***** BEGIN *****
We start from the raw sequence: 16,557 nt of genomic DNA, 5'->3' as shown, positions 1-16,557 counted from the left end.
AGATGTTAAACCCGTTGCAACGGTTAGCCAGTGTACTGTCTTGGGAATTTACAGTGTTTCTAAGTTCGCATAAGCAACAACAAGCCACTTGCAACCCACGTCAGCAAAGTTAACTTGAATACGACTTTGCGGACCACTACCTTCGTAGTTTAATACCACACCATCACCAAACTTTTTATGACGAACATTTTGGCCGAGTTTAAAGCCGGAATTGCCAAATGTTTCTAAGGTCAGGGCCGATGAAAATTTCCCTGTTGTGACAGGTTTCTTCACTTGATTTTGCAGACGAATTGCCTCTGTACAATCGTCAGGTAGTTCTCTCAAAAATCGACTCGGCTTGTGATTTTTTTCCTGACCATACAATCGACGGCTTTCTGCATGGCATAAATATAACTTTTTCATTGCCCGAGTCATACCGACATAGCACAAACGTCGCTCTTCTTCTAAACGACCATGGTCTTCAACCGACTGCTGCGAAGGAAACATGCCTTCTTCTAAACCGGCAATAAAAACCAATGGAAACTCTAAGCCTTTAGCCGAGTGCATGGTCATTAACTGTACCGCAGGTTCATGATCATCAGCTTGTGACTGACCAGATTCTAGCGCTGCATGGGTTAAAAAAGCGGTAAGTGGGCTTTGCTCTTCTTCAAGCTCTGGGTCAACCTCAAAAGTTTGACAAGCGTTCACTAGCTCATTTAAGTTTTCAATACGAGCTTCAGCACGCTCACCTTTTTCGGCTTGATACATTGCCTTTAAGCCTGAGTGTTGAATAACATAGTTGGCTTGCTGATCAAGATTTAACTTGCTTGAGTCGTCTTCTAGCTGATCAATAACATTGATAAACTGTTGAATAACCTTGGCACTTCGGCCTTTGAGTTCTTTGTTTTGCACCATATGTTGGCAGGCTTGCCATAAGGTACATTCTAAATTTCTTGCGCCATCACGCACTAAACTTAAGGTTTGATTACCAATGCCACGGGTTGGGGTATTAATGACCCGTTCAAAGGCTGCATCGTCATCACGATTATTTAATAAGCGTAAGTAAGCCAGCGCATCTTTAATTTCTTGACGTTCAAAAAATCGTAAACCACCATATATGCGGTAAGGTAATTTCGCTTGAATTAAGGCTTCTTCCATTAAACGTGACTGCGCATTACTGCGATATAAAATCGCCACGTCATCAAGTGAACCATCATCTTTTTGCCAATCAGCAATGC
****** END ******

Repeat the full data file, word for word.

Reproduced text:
We start from the raw sequence: 16,557 nt of genomic DNA, 5'->3' as shown, positions 1-16,557 counted from the left end.
AGATGTTAAACCCGTTGCAACGGTTAGCCAGTGTACTGTCTTGGGAATTTACAGTGTTTCTAAGTTCGCATAAGCAACAACAAGCCACTTGCAACCCACGTCAGCAAAGTTAACTTGAATACGACTTTGCGGACCACTACCTTCGTAGTTTAATACCACACCATCACCAAACTTTTTATGACGAACATTTTGGCCGAGTTTAAAGCCGGAATTGCCAAATGTTTCTAAGGTCAGGGCCGATGAAAATTTCCCTGTTGTGACAGGTTTCTTCACTTGATTTTGCAGACGAATTGCCTCTGTACAATCGTCAGGTAGTTCTCTCAAAAATCGACTCGGCTTGTGATTTTTTTCCTGACCATACAATCGACGGCTTTCTGCATGGCATAAATATAACTTTTTCATTGCCCGAGTCATACCGACATAGCACAAACGTCGCTCTTCTTCTAAACGACCATGGTCTTCAACCGACTGCTGCGAAGGAAACATGCCTTCTTCTAAACCGGCAATAAAAACCAATGGAAACTCTAAGCCTTTAGCCGAGTGCATGGTCATTAACTGTACCGCAGGTTCATGATCATCAGCTTGTGACTGACCAGATTCTAGCGCTGCATGGGTTAAAAAAGCGGTAAGTGGGCTTTGCTCTTCTTCAAGCTCTGGGTCAACCTCAAAAGTTTGACAAGCGTTCACTAGCTCATTTAAGTTTTCAATACGAGCTTCAGCACGCTCACCTTTTTCGGCTTGATACATTGCCTTTAAGCCTGAGTGTTGAATAACATAGTTGGCTTGCTGATCAAGATTTAACTTGCTTGAGTCGTCTTCTAGCTGATCAATAACATTGATAAACTGTTGAATAACCTTGGCACTTCGGCCTTTGAGTTCTTTGTTTTGCACCATATGTTGGCAGGCTTGCCATAAGGTACATTCTAAATTTCTTGCGCCATCACGCACTAAACTTAAGGTTTGATTACCAATGCCACGGGTTGGGGTATTAATGACCCGTTCAAAGGCTGCATCGTCATCACGATTATTTAATAAGCGTAAGTAAGCCAGCGCATCTTTAATTTCTTGACGTTCAAAAAATCGTAAACCACCATATATGCGGTAAGGTAATTTCGCTTGAATTAAGGCTTCTTCCATTAAACGTGACTGCGCATTACTGCGATATAAAATCGCCACGTCATCAAGTGAACCATCATCTTTTTGCCAATCAGCAATGC